Friday, August 15, 2014

Chihuly Garden & Glass

There really is nothing quite like the Chihuly Garden, one half of the Chihuly Garden and Glass exhibit at Seattle Center. Situated at the foot of the iconic Space Needle, it combines Northwest native plants, selected ornamentals and an imaginative collection of glass art. Here are a few images of this unique garden.

To get to the Garden, you first tour the Glass exhibit, and then walk through a glass house, pictured above, which leads out into the Garden.

Once outside, you see a magnificent glass sculpture representing the sun, suspended over a mass planting of black mondo grass (Ophiopogon planiscapus 'Nigrescens') - a visual representation of night and day.

The rest of the garden beds have individual color themes. Here purple "candles" stand alongside native ferns and logs salvaged from Northwest forests.

Plants in each bed have been chosen to complement the glass. The red branches of the coral bark maple (Acer palmatum 'Sango Kaku') shown above echo the red glass surrounding it.


The orange garden is pure whimsey. I imagine that the daylilies in the foreground have yellow-orange blooms, but even without bloom, this bed is eye catching.

Note: all of these photos were taken when the Garden opened two years ago. As plants have matured, it undoubtedly looks quite a bit different. Which leads me to my only complaint about this exhibit. It would be nice to be able to visit just the Garden, without having to buy a ticket for both the Garden and the Glass exhibit. After all, plants are constantly changing, but the glass, once blown, stays the same.

That said, the interior Glass exhibit is well worth a visit at least once for its remarkable collection of Chihuly glass. And if you are hungry, you'll also enjoy the attached Collections Cafe, with excellent food served amid Chilhuly's collections of toy trucks, transistor radios, and more. Be sure to look up at the ceiling!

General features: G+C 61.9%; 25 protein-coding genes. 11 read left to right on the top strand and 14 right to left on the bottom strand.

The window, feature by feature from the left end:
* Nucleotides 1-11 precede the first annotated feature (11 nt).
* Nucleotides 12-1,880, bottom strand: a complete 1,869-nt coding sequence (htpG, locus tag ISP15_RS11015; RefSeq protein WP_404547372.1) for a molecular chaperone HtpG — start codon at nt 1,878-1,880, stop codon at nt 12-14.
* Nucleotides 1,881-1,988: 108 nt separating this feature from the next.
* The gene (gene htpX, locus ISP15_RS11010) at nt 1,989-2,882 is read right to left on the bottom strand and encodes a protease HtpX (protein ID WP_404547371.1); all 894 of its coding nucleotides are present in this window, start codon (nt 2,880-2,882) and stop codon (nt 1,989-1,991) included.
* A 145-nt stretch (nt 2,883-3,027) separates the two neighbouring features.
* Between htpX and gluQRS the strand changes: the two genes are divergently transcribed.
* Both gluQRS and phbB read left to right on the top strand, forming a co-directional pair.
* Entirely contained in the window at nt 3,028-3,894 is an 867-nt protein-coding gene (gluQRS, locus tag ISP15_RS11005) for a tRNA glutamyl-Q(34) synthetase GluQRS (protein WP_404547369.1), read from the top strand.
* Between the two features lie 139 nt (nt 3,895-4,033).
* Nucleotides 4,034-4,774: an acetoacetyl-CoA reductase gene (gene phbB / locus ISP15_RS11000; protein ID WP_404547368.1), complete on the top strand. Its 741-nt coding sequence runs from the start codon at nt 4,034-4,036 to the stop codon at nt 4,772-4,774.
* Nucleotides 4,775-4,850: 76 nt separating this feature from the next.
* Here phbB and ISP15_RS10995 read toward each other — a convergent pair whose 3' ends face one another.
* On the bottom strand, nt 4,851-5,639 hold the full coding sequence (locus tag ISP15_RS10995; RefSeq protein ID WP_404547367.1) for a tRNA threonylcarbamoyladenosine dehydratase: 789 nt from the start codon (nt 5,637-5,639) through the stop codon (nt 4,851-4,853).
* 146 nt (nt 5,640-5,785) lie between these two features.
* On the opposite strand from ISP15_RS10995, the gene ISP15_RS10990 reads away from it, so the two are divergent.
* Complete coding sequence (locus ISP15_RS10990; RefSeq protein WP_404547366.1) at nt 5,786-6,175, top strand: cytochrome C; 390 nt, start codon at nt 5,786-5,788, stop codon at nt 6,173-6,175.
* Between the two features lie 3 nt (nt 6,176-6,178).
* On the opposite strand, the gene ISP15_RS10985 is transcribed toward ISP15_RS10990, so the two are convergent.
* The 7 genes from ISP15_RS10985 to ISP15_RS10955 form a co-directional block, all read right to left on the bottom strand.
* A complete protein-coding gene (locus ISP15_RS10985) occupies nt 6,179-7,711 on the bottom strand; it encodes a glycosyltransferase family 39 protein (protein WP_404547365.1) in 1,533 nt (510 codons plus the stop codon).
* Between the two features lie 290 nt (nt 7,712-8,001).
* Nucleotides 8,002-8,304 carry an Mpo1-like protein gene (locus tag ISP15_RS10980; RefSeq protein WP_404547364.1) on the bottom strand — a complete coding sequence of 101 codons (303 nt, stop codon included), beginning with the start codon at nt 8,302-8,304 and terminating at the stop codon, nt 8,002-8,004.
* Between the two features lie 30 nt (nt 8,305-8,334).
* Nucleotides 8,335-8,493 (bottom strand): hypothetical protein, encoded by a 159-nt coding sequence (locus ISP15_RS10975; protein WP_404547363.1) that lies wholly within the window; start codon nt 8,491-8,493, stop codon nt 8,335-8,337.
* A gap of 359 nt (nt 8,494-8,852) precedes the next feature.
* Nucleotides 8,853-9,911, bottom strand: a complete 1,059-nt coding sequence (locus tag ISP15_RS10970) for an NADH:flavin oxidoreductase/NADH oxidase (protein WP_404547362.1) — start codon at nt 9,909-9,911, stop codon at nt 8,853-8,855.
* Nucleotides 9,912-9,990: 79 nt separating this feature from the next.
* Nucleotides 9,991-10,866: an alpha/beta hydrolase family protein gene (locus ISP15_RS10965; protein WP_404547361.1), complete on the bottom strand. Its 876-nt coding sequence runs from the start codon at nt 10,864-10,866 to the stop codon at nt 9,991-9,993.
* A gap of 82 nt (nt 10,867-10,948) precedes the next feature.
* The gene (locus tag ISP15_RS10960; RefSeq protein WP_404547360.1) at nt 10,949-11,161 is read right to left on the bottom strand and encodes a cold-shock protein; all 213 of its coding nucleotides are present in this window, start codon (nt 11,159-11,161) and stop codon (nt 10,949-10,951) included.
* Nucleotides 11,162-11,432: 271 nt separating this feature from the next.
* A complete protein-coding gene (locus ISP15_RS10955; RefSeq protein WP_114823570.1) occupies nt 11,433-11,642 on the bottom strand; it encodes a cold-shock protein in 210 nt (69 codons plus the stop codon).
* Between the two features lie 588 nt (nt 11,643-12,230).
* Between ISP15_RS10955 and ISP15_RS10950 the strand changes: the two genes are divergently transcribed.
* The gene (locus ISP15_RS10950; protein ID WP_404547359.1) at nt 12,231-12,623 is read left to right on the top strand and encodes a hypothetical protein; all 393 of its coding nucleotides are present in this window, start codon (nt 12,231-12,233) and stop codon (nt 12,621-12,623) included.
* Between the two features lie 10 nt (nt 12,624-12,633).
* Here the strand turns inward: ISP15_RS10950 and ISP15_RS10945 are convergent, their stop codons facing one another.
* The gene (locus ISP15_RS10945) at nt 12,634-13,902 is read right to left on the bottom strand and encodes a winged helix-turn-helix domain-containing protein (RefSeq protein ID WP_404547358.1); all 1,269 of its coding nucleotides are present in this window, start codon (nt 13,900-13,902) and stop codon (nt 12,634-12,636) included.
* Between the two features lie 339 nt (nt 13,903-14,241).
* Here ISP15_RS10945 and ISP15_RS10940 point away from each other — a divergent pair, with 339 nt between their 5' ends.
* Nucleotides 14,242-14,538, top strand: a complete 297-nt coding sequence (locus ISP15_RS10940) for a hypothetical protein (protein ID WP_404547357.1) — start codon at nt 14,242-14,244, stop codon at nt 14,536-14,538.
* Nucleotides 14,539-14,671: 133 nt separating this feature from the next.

Chihuly Garden and Glass is located on the grounds of Seattle Center. For information on hours, ticket prices and more, click here.

Saturday, May 3, 2014

Save Your Back With Raised Beds

If you've decided that you want to turn part of your lawn into a vegetable garden, where do you start?

Here's one way to go about it. First, rent a sod cutter or use a mattock to take out the grass. (Be sure to take up all of the roots or, before you know it, grass will start growing again in your new garden.) Then turn the soil, using either a shovel or a rototiller. After that, amend the soil with compost and perhaps test the soil to see if there are other micro-nutrients that need to be added. When you have worked all of that into the soil, then rake it out, break up any remaining clods, and prepare the bed for planting.

OR - skip all of that and build raised beds right on top of the grass.


You can build frames like the ones shown above, using cedar 1x6 planks and 2x2 corner posts. These particular frames are about 18" deep, deep enough for root crops like potatoes or carrots. But beds don't have to be that deep - 8" to 12" is adequate if you intend to grow herbs and flowers.

To smother the grass so that it doesn't come up into your raised bed garden, try this simple sheet composting method. First, if the grass is dried out, splash a little water on it. You want it to be moist as though it had just rained. Now sprinkle a very thin layer of compost over the grass. Over that, lay newspaper, 4 or 5 sheets thick, being careful to completely cover all of the grass. Now spread another layer of compost over the top of the newspaper and sprinkle a bit of water over it. Then add clean topsoil to fill the raised bed and plant your garden.

The newspaper will keep the grass from growing and the micro-organisms in the compost will break down the dead grass and newspaper. It takes about a year for this process to be complete. In the meantime, over the top of it all, you are growing and harvesting food for your table.